Our final category of alterations involves exposing irradiated insulators to high levels of heat. In some instances this creates a secondary altered color, much different in appearance to the primary irradiated color. During one of our numerous experimental procedures, one particular pony insulator was first altered from its original color of light blue aqua to a burnt olive brown. This same insulator was then subjected to extreme thermal exposure, transforming to a medium shade of cornflower blue.   We know that some of the unscrupulous new era “nukers” are using this same process to dial in colors that very closely mimic authentic insulator colors, and with considerable accuracy. Even though such color duplications look authentic, they are, of course, outright frauds. These “chameleons” can be very difficult to identify.
We are currently looking at a possible method for identifying irradiated insulators that fall within a specific color range. As we know, natural purple or sun colored purple glass insulators contain manganese. Generally, the darker the purple the more manganese content in the glass. Manganese is very sensitive under a black light, providing a yellow to greenish yellow glow. The glowing intensity of authentic purple insulators is fairly easy to measure with the human eye, particularly after viewing several examples with a long wave black light in a completely dark room. We have found that most irradiated purple insulators display a diminished glow when compared to authentic purples. We have also noted that some of our insulator samples exhibited good black light glowing characteristics prior to radiation exposure, then deadened under a black light after radiation exposure. We are continuing our testing with this method and hope to have more validated and expanded information in the near future.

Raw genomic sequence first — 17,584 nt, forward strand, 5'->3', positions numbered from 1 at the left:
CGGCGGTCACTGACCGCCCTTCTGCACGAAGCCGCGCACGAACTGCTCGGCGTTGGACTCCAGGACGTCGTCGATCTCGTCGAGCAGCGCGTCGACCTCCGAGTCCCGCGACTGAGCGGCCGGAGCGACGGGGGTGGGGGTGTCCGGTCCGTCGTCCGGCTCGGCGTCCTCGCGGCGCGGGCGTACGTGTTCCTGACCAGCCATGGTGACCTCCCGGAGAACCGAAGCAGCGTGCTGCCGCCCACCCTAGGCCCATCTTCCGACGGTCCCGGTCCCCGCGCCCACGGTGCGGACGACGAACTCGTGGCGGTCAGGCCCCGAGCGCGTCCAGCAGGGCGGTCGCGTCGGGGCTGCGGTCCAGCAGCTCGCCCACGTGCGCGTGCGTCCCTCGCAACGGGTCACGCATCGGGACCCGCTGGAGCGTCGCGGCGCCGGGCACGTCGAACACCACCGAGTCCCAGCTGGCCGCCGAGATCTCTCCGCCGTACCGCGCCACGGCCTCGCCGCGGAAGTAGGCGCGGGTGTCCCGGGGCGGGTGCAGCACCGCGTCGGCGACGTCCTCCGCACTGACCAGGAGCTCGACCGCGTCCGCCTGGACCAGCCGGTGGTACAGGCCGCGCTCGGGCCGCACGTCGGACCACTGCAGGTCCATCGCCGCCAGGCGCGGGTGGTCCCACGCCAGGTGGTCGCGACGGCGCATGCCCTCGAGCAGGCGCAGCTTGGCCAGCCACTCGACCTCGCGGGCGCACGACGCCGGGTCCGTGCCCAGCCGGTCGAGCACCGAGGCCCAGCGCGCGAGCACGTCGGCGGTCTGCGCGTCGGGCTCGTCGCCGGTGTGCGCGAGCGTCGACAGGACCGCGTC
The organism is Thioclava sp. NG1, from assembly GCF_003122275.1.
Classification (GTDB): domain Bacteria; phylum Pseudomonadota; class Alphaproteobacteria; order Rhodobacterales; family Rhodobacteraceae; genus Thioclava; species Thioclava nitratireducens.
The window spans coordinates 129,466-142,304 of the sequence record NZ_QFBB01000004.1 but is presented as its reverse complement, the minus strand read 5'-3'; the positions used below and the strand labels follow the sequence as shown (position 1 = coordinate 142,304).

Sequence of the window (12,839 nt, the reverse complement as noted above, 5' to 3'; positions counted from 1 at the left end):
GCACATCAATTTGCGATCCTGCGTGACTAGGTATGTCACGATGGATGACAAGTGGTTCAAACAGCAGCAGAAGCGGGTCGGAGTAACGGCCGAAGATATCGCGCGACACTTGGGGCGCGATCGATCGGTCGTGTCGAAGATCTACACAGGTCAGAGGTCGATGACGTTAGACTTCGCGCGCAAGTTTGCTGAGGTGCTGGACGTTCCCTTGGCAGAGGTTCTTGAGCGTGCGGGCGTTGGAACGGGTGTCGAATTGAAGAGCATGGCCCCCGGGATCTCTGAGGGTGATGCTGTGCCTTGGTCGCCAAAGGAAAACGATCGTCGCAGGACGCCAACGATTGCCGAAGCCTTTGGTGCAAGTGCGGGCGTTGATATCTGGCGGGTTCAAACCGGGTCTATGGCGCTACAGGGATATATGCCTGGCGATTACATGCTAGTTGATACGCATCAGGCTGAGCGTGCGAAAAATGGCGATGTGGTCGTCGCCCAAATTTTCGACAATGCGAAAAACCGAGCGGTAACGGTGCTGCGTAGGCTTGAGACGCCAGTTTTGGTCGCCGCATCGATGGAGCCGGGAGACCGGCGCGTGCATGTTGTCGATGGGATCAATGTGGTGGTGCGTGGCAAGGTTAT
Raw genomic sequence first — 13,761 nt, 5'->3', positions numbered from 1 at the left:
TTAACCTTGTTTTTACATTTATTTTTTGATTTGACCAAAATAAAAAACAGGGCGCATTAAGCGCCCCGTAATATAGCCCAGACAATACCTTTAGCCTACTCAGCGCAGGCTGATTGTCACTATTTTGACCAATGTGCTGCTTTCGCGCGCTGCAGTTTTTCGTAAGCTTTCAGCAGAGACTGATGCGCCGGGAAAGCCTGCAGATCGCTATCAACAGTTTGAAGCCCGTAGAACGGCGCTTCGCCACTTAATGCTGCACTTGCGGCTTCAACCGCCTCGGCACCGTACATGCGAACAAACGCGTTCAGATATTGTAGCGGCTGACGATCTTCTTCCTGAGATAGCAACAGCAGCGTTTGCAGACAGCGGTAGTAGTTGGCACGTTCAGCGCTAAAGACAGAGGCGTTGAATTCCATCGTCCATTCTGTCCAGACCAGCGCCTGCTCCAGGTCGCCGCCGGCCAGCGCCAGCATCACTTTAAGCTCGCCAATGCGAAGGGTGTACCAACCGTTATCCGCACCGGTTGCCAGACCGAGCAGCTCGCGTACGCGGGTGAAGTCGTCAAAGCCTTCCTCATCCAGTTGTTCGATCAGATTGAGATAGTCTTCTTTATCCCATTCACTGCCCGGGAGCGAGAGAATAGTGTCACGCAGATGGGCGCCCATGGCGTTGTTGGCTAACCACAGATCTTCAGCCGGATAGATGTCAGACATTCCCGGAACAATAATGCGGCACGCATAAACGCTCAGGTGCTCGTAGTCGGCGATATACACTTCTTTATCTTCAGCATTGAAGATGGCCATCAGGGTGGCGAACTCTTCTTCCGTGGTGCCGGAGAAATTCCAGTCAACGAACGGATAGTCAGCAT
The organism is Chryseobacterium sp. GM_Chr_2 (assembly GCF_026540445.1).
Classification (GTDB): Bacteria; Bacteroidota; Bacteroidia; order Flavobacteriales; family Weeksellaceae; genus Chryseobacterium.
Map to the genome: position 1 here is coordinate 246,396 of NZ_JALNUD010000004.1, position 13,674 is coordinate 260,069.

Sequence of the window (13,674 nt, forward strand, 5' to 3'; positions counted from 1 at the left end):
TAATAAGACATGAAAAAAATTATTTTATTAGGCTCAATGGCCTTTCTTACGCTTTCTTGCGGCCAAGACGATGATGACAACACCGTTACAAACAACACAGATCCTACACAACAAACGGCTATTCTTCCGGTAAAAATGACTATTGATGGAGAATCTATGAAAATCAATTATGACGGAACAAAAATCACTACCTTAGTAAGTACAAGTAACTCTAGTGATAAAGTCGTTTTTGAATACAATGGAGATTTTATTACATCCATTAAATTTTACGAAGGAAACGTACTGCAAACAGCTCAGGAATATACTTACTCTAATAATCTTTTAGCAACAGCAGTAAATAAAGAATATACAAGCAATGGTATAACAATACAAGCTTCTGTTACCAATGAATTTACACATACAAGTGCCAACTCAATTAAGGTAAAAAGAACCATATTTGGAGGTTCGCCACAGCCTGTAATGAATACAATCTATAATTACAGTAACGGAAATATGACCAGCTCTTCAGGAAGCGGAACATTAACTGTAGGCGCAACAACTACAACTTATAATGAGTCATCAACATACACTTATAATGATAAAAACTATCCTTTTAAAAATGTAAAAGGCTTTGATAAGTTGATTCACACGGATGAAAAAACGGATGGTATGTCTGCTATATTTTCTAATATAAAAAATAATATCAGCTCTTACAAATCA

I find all of this absolutely fascinating and a wonderful application of the multivalent colors of manganese. For collectors, though, this is clearly a hugely decisive issue.

I kind of want to buy a few cheap glass insulators to line my classroom's windows now...and I kinda want some two-tone ones...

Saturday, July 11, 2015

The Elemental Composition of Metal Alloys

Green gold...white gold...chartreuse gold...yellow gold...royal blue with a hint of pink gold...

Are there any colors that can't be used to describe gold?

Compound Interest just posted a great graphic showing the metals in a number of common alloys - along with ranges for each metal's percentage composition within that alloy. Plus the page also has some explanations of just what alloys - particularly substitutional and interstitial alloys - are.

Great info...